5) David Bowie – “Heroes.” Hooked on Digital? asks the headline of Scott Isler’s in-depth article about compact discs, which were far from mainstream in 1985. Only 3300-4500 titles were in print (vs. 85,000 LPs) – a lack of printing plants was one reason. Another: the need to renegotiate royalty agreements. The article also dwells on the analog v. digital differences in both recording and listening; and predicts the increasing scarcity of vinyl. Doug Sax, the president of Sheffield Lab and the Mastering Lab, and Emiel Petrone, a senior vice-president at Polygram Records and chairman of the Compact Disc Group, “agree the LP will linger on only as a high-end curio for audiophiles willing drop a couple thou on a cartridge alone.”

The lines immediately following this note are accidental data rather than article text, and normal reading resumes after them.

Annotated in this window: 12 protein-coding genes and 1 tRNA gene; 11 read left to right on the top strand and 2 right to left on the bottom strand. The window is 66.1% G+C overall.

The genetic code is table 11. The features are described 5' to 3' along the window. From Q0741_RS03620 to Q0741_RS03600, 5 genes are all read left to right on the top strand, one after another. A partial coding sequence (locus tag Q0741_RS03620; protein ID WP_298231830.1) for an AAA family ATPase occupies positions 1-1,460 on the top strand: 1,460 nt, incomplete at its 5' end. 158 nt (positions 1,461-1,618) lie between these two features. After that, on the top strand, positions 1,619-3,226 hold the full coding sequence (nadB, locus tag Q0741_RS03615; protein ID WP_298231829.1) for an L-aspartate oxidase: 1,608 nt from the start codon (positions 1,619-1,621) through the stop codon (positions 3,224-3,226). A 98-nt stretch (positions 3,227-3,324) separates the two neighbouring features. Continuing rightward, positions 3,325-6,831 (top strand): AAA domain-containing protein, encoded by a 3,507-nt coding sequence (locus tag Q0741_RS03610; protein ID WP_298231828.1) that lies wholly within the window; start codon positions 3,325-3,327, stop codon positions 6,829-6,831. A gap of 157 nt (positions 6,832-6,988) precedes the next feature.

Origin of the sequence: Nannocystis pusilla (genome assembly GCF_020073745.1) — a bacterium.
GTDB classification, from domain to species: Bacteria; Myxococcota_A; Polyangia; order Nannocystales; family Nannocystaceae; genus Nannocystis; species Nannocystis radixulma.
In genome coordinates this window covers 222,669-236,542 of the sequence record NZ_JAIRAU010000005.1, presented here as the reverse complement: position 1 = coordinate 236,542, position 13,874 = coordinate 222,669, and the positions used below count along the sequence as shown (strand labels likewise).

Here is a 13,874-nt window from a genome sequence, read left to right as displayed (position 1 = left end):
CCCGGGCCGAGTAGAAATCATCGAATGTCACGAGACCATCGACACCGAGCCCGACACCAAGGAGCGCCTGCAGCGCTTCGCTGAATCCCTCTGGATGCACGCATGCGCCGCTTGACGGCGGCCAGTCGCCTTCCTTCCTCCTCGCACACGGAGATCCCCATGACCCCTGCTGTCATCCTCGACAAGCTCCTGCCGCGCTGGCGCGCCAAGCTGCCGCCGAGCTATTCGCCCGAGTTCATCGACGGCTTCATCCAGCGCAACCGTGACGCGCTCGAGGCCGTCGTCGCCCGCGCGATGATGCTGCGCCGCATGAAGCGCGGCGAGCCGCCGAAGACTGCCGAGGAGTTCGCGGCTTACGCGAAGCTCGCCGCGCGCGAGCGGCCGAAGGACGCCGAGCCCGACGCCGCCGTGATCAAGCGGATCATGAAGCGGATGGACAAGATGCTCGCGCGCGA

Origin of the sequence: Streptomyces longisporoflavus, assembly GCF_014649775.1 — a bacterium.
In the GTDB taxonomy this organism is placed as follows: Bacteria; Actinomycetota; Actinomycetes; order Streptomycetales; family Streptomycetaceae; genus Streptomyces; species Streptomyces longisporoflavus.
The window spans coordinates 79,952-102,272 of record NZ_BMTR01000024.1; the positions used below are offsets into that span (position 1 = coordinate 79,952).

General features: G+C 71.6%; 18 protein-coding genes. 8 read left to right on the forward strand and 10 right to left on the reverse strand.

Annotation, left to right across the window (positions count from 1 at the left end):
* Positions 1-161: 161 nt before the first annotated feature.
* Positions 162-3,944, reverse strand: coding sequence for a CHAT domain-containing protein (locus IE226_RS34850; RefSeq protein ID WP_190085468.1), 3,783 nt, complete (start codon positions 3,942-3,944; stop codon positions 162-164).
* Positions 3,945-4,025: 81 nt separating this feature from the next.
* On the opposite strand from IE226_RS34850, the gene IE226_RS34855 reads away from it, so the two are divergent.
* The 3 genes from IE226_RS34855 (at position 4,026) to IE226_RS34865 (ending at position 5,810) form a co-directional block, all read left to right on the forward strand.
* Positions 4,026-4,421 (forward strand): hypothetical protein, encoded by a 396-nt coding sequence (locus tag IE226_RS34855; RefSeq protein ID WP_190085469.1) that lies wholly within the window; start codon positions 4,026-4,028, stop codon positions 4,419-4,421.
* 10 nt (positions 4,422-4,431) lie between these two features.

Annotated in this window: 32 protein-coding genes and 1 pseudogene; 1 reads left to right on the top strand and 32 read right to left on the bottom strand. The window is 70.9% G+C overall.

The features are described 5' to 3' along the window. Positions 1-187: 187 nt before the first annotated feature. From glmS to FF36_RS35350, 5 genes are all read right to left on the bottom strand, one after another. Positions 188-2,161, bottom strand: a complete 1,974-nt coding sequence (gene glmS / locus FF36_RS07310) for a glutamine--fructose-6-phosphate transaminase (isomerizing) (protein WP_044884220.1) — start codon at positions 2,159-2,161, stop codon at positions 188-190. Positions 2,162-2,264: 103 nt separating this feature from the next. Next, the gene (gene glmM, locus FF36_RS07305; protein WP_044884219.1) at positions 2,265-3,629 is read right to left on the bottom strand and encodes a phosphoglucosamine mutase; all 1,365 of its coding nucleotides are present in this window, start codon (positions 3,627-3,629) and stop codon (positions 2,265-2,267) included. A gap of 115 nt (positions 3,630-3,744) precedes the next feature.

Now, Bowie isn’t mentioned in this article. What’s the connection? Those first months at Penn State, I fell in with a guy who not only owned a CD player, but had an eclectic CD collection that included titles by Kitaro, Michael Oldfield, Jean-Michel Jarre, Vangelis…and David Bowie (the original RCA issues, for anyone who’s curious). This song was always one of my favorites to listen to with headphones –